Stocks retreated modestly Wednesday after comments from Federal Reserve Chair Janet Yellen implied that Fed policymakers are still considering raising interest rates in December.
Yellen’s comments pushed the U.S. dollar higher. The dollar’s rise had a secondary impact of causing oil to fall, which in turn impacted oil, gas and energy stocks. U.S. government bond prices also fell.
Media and entertainment stocks were pummeled after worrisome comments from media conglomerate Time Warner.
The Dow Jones industrial average lost 50.57 points, or 0.3 percent, to 17,867.58. The Standard & Poor’s 500 index fell 7.48 points, or 0.4 percent, to 2,102.31 and the Nasdaq composite fell 2.65 points, or 0.1 percent, to 5,142.48.
During her regular semi-annual testimony to Congress, Yellen said that an interest rate hike in December would be a “live possibility” if the economy stays on track. Yellen did stress that no decision has been made yet and a move in December will depend on how the economy fares between now and then.
At its Dec. 15-16 meeting, the Fed will consider raising a key interest rate from a record low of near zero if the economy continues to grow at a strong enough pace to keep adding jobs and push annual inflation toward the Fed’s 2 percent target, Yellen said.
Once considered an unlikely scenario, a December rate hike seems more likely by the day. Stocks have recovered nearly all of their losses from the summer, financial markets have calmed in China and elsewhere, and the U.S. economy continues to slowly improve.
Securities that allow investors to bet on which way the Fed will move interest rates are now pricing in a roughly 60 percent chance of the Fed raising rates next month, according to data from the Chicago Mercantile Exchange.
“Everyone is so focused on the world’s central banks at the moment they don’t seem to care about anything else,” said Colleen Supran with the San Francisco-based wealth management firm Bingham, Osborn & Scarborough.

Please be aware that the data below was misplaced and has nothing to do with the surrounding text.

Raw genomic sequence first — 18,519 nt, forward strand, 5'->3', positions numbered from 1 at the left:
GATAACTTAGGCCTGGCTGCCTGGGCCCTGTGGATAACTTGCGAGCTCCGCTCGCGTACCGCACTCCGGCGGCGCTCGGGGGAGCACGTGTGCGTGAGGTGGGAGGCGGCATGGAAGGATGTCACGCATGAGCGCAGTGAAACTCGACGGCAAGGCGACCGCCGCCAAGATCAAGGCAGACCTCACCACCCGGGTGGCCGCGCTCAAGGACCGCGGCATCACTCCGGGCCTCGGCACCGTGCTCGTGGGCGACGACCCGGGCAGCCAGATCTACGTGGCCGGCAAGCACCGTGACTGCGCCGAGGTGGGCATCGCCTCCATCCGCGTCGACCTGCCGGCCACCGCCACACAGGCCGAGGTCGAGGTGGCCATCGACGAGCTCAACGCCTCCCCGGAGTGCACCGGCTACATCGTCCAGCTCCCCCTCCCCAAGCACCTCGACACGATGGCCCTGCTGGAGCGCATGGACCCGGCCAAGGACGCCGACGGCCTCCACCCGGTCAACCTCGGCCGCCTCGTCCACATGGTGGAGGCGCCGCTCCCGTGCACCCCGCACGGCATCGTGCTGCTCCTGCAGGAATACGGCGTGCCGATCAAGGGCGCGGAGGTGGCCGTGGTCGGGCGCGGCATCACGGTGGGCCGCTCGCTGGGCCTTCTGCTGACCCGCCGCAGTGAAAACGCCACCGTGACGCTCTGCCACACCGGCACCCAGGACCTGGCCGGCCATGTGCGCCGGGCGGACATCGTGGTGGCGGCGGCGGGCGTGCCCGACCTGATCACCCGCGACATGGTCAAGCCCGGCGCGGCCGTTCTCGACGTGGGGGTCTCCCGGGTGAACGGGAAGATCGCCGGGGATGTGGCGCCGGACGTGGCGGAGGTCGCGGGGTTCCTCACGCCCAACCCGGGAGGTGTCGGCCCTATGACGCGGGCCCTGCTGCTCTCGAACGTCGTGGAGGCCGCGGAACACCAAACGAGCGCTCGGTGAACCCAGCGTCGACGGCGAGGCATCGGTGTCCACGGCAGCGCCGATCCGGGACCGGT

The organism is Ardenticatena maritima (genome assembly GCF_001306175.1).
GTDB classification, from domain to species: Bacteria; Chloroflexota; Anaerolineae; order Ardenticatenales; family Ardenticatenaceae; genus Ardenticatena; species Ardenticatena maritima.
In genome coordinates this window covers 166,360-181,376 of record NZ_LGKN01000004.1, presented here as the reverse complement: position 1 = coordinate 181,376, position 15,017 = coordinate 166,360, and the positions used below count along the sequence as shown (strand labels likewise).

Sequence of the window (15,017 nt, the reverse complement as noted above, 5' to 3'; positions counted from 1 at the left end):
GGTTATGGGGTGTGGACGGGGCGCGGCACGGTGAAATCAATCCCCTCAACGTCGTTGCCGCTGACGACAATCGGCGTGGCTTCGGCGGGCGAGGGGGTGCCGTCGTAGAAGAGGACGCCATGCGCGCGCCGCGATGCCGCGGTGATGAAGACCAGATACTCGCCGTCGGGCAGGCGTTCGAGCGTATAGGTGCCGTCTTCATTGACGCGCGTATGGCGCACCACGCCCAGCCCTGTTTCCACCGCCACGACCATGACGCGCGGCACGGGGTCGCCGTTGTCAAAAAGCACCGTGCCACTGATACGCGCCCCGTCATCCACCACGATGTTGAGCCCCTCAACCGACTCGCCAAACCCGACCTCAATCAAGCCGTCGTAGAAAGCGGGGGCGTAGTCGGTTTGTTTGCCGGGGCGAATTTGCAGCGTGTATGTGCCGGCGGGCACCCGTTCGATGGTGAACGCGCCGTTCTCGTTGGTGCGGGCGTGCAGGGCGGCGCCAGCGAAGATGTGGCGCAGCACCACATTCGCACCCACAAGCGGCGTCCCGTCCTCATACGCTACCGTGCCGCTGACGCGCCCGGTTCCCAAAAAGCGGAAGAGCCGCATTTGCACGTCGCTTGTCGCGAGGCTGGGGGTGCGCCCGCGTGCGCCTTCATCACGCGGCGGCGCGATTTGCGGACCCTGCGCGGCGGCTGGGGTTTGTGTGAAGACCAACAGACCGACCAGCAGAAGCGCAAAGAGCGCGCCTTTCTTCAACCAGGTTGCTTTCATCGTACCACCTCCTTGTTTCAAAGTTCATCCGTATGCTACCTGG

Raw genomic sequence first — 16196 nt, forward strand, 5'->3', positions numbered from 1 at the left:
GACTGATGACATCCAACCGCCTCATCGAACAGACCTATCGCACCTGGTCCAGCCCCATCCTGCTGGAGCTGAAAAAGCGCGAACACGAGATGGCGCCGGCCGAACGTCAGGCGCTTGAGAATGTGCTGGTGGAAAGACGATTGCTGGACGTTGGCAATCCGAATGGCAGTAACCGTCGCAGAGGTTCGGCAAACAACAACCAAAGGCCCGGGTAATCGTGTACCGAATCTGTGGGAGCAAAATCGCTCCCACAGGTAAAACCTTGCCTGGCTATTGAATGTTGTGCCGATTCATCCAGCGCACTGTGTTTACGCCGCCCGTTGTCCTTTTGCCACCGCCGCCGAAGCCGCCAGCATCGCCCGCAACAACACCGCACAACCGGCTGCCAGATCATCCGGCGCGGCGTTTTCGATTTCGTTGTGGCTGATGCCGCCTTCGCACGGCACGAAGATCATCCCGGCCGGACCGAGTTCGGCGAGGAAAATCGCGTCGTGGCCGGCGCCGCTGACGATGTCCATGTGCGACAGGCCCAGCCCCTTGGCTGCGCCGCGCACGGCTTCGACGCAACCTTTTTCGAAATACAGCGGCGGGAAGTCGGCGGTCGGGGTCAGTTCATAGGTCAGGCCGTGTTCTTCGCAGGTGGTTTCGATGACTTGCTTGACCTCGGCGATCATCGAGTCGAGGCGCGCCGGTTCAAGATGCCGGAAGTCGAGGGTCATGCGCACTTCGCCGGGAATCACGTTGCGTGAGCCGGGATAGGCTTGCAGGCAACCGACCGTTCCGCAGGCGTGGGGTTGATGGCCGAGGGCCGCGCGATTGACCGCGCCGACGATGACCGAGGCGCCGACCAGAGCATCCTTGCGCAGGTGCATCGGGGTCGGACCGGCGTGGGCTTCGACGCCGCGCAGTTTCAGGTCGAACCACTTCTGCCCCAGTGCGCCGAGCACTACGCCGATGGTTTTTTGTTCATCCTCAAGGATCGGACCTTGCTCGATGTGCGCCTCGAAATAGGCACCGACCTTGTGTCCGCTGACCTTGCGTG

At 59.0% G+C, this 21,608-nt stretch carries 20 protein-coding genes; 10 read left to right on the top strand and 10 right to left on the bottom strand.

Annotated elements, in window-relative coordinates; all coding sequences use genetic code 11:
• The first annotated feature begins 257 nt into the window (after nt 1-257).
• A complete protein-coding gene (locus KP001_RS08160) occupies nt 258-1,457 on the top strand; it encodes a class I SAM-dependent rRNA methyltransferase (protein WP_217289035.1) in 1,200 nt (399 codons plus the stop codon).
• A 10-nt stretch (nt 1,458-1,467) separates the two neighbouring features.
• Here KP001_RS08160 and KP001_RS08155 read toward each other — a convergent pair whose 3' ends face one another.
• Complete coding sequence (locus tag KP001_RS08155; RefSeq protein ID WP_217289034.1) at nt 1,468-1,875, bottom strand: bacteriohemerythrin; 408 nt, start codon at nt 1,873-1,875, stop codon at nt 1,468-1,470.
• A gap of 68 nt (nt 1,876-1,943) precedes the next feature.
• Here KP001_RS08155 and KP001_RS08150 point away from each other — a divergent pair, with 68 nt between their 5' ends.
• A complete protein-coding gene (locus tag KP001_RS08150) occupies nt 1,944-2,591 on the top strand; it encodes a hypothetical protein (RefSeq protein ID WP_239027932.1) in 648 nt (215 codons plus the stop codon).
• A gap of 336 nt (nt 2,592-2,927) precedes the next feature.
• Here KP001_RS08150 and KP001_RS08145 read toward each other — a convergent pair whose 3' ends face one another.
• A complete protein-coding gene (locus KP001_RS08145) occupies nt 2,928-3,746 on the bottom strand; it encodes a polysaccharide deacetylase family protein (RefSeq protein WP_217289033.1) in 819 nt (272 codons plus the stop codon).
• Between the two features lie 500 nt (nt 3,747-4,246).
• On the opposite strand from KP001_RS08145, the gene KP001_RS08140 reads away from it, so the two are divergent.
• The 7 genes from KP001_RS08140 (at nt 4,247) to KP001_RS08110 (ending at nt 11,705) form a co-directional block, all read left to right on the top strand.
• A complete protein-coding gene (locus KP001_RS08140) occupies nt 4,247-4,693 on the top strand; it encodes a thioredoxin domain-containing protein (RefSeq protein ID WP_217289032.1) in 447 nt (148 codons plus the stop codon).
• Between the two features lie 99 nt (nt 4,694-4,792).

Investors will closely parse the October jobs report, which is due out Friday. Investors expect that U.S. employers added 185,000 jobs last month and that the unemployment rate remained steady at 5.1 percent.
One of the biggest victims of Yellen’s comments, inadvertently, was oil and gas stocks. Yellen’s comments cause the U.S. dollar to strengthen and oil prices to decline sharply.
Crude oil fell $1.58, or 3.3 percent, to $46.32 a barrel, reversing after two days of gains. Brent crude, which is used to price international oils, fell $1.96, or 4 percent, to $48.58 a barrel.
“Today’s sell-off was easily definable by some hawkish comments out of (Yellen) suggestive of a rate hike next month,” wrote Jim Ritterbusch, with the oil trading firm Ritterbusch & Associates, in a note.
Some of the biggest gainers on Monday and Tuesday were among the biggest decliners on Wednesday. Oilfield servicing company Baker Hughes fell $2.90, or 5.3 percent, to $51.56. Newfield Exploration lost $1.84, or 4.6 percent, to $38.30.
Media companies were another weak spot in the market. They fell sharply after Time Warner gave a worrisome earnings forecast for 2016. The company cited concerns about “cord-cutting,” a phenomenon that’s been increasing in recent years where long-time cable TV subscribers have cancelled or substantially curtailed their subscriptions, opting instead for cheaper services like HBO GO or Netflix.
Time Warner fell $5.10, or 6.6 percent, to $72.20, Viacom fell $3.37, or 6.6 percent, to $47.92 and Twenty-First Century Fox lost $1.63, or 5.2 percent, to $29.65.
Netflix gained $4.31, or 4 percent, to $114.05.
Bond prices fell, mostly as a result of Yellen’s comments. The yield on the 10-year Treasury note rose to 2.22 percent from 2.21 percent the day before.
Precious and industrial metals futures closed lower. Gold fell $7.90 to $1,106.20 an ounce, silver lost 18 cents to $15.06 an ounce and copper edged down less than a penny to $2.32 a pound.
In the rest of the energy market, wholesale gasoline fell 5.4 cents to $1.392 a gallon in New York, heating oil fell 6.3 cents to $1.504 a gallon and natural gas rose 0.9 cents to $2.262 per 1,000 cubic feet.